Although the above represents fact, not fiction, the “you must get straight A’s thinking” continues in many households. Again, I’m not against that if that’s your family’s way of doing. At the same time, there’s another totally missed ASSUMPTION in the belief that: “Getting Straight A’s is VERY IMPORTANT if you want to get into a good college or get a good job.”
What’s the assumption?
The assumption is that a “JOB” is working for someone else.
I understand having a goal of straight A’s and I support it 100 percent. Without pushing, our children have set goals to get straight A’s – and we have supported them wholeheartedly in that quest.
But my wife and I have NEVER told our children that you MUST get straight A’s in order to get a good job.
Why? Because we wouldn’t even think of thinking that it’s a good idea to think about getting a job from someone else.
Think about it. Most people who have jobs HATE their jobs. They go to work dreading their jobs. The majority of these people work for someone else, which is one of the key reasons WHY they hate their jobs.
So I am NOT going to tell my son or daughter to get straight A’s so they can get a good job from someone else.
Get straight A’s because you’d like to get straight A’s. Get straight A’s because you want to prove to yourself that you can. That’s enough of a reason.
It’s a far better reason than the reality of what your child will most likely face if you sell him the “straight A’s equals great job theory.”
Moreover, when talking to your child about good grades, why not plant a different image in his Theatre of the Mind?
Why not plant the following: “Son/daughter, the reason it’s a good idea to get good grades in school is because someday you may want to work for yourself. Someday you may want to be self-employed. You may want to open a business or go into private practice. You may want to make it BIG. You may want to hire a whole bunch of other people to work for YOU. You may want to help make the world a better place. And in order to do so, you’ll want to carry a feeling of success in every cell in your body. Getting good grades will be a reminder to you, when times are tough, that you can focus on something you really want – and you can make it happen.”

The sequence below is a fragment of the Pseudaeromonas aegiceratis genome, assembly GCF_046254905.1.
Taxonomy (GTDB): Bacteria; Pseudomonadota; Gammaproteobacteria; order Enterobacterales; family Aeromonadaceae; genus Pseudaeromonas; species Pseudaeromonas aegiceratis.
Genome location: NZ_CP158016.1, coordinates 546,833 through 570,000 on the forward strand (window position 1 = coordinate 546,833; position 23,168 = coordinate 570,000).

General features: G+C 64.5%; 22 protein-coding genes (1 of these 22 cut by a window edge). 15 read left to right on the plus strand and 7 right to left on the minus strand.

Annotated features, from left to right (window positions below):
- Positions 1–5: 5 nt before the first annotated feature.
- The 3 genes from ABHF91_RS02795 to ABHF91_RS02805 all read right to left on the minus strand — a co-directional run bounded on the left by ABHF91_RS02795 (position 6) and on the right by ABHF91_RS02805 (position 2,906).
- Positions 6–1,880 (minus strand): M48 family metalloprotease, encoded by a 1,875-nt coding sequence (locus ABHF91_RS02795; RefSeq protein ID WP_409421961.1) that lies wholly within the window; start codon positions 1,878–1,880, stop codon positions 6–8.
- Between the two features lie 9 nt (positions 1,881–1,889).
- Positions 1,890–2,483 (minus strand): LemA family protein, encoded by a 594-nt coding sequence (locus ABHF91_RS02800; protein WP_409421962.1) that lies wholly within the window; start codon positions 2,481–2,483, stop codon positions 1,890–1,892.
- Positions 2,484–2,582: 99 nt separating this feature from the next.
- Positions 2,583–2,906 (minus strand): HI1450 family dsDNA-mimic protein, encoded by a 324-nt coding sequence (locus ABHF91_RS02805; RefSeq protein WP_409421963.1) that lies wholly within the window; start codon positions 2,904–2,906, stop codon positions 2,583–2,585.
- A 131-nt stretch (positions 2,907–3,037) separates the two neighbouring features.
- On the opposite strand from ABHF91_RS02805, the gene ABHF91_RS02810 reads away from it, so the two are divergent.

On the flip side, George, a friend of mine with five children, managed to get ALL of them off to college with “full rides.”
How’d he do it. He painted the following imagery in the Theatre of the Mind and passed it off to each child. It goes as follows:
“Son/Daughter, let me make you a deal. If your grades in school are so good that you get a scholarship to the college of your choosing, I will buy you a brand new car as your reward. Is that fair?”
Five children. Five full rides. Five brand new cars.
Yet, look at how this man framed his message to his children.
What can I tell you about this man? A lot. But I’ll keep it short.
He works for himself.
Different thinking, different pictures in your mind’s eye produce very different results.
Here endeth today’s lesson.
Be Still – and Flow,
P.S. When Nightingale-Conant contacted me about producing Theatre of the Mind they didn’t ask me what grades I got in school. Thank goodness. Whew! Make sure you order this extraordinary life-changer NOW.